A recent article in the the Washington Post described the offerings of for-fee electronic health record providers that sell direct to consumer, including Laxor, FollowMe, WebMD, CapMed, and VitalVault.
The Genetics and Public Policy Center at John Hopkins has put together a panel discussion of direct to consumer (DTC) genetic testing to be held April 19, in Washington D.C.. They haven’t put up anything on their website yet, but here a description of the event from their email:
"One of the most immediate payoffs of sequencing the human genome is
the ability to use a growing number of genetic tests to diagnose an
existing condition or to test for one’s risk of disease. Currently,
more than 800 clinical tests are available for conditions such as
hereditary breast cancer, Parkinson disease, Huntington disease,
Tay-Sachs disease and cystic fibrosis. Until relatively recently, one
could only be tested by going to the doctor.
But now, some genetic testing companies are beginning to sell
these tests directly to consumers, eliminating the need to go to a
doctor’s office. Test results are made available online, in the privacy
of one’s own home. One company sells an at-home genetic test for the
genetic predisposition to addiction; another company sells at-home
genetic tests for infertility. Will at-home infertility tests provide
useful genetic information in a private, non-threatening way? Or will
these tests take advantage of people desperately seeking answers to
Gene test companies and some consumer groups hope to empower
individuals by providing direct access to genetic information. Other
consumer advocates worry that people may waste their money on tests
that have not yet been proven reliable or accurate. Health advocates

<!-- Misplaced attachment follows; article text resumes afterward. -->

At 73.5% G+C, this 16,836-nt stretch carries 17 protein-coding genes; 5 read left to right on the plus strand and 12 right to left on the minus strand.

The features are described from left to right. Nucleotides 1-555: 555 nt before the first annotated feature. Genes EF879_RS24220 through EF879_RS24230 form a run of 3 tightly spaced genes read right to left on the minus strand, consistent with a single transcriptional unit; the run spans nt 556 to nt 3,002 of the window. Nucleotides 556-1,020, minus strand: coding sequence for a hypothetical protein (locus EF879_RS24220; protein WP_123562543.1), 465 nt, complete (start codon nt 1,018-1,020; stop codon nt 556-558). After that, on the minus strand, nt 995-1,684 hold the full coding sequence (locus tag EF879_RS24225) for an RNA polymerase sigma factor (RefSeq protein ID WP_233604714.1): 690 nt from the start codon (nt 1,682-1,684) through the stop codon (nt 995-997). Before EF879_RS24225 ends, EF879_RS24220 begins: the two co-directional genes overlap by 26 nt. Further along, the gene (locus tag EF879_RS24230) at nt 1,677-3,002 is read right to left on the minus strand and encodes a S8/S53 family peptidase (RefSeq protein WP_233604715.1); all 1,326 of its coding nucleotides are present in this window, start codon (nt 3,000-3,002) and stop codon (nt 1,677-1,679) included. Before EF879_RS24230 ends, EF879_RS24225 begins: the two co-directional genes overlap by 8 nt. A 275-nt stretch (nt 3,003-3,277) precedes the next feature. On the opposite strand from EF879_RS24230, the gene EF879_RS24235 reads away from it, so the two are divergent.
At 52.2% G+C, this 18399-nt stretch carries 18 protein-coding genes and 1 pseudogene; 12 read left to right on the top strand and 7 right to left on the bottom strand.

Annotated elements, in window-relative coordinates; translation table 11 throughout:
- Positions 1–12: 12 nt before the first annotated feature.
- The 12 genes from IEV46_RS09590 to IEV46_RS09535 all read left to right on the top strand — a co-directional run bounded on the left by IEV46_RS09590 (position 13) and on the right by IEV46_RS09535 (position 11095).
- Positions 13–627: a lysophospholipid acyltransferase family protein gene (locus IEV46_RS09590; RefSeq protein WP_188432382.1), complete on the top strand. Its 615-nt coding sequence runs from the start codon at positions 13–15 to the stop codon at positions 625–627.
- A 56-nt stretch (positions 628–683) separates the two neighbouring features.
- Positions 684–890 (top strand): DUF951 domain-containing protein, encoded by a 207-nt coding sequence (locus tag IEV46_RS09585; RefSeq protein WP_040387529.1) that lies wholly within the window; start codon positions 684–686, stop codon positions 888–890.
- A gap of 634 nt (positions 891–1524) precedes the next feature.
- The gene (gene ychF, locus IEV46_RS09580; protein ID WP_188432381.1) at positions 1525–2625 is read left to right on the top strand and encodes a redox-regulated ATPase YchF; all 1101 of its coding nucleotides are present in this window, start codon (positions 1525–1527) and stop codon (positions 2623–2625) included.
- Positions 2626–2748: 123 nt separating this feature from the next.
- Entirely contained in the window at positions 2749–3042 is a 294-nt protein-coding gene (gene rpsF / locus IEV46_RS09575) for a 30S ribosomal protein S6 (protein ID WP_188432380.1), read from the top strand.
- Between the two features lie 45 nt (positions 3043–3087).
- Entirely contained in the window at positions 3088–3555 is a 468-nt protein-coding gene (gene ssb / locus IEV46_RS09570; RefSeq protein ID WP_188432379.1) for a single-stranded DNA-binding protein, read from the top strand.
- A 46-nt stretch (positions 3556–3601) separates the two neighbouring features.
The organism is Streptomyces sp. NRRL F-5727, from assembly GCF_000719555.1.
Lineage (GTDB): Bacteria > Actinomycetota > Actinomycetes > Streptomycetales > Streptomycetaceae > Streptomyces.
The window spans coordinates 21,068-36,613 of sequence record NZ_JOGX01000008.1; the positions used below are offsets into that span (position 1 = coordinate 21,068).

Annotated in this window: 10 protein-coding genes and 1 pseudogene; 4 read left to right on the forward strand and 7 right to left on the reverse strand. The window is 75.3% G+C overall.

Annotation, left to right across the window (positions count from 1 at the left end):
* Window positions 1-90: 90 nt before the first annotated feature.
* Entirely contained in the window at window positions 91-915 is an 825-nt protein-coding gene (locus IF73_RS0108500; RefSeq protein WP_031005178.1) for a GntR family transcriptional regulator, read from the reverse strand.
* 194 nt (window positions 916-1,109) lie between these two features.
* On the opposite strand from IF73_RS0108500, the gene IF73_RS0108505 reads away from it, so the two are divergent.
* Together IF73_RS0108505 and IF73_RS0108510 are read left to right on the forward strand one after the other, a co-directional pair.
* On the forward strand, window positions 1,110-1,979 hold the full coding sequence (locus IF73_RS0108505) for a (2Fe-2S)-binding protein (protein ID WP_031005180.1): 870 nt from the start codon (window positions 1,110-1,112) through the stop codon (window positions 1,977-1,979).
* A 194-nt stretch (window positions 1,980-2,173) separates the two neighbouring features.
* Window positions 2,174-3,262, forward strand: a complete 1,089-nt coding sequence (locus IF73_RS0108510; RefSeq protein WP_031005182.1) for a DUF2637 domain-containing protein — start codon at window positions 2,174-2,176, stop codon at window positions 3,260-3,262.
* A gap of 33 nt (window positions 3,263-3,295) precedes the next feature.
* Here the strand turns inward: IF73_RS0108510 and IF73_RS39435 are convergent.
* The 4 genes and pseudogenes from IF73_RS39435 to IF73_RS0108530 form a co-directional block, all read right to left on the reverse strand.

are concerned that consumers may make poor health decisions based on
test results and without benefit of genetic counseling or other medical
To explore the commercial, legal, medical and ethical issues raised by
direct-to-consumer marketing of genetic tests, the Genetics &
Public Policy Center at Johns Hopkins University will convene a public
meeting to hear from industry spokespersons, ethicists, physicians and
The panelist are:
- R. Alta Charo, J.D.
Elizabeth S. Wilson - Bascom Professor of Law and Bioethics;
Associate Dean for Research and Faculty Development
University of Wisconsin Law School, Madison, WI
- Gail H. Javitt, J.D., M.P.H.
Genetics & Public Policy Center,
Berman Bioethics Institute, Johns Hopkins University
- Pamela Madsen
Executive Director and Founder
American Fertility Association, New York, NY
- Michael T. Mennuti, M.D.
Professor and Chair, Obstetrics and Gynecology
University of Pennsylvania Medical Center, Philadelphia, PA
- Ryan Phelan
Founder and CEO
DNA Direct, San Francisco, CA
- Richard T. Scott, Jr., M.D.
Reproductive Medicine Associates of New Jersey
- Andrew Zolli
Futurist and Founder
Z+ Partners, Brooklyn, NY
In early November, I blogged the launch of DNA Direct , a direct-to-consumer provider of genetic tests. On Monday, NPR’s Marketplace ran a segment on the company. The futurist Andrew Zolli (who blogs here) tried one of the products, the genetic test for thrombophilia, and filed a report on his findings. Listen to the Marketplace report here.